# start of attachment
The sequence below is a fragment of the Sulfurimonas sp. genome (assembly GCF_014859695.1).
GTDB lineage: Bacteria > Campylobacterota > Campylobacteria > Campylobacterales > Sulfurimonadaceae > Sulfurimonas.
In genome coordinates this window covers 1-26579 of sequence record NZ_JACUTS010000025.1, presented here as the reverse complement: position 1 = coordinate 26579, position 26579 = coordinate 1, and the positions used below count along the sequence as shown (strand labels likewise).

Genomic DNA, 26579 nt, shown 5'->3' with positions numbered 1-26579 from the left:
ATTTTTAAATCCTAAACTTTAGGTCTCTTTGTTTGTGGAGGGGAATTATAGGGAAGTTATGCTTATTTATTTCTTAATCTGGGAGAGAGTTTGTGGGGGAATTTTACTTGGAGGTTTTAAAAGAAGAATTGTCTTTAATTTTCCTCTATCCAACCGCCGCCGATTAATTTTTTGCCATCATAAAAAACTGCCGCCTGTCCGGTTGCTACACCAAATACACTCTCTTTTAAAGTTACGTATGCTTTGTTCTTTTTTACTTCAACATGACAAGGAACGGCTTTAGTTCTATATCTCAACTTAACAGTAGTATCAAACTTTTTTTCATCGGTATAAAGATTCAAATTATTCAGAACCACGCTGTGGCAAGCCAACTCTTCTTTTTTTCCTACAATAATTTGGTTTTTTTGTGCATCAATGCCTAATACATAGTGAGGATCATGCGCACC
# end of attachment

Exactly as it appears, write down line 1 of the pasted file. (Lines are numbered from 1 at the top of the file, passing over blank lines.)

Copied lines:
The sequence below is a fragment of the Sulfurimonas sp. genome (assembly GCF_014859695.1).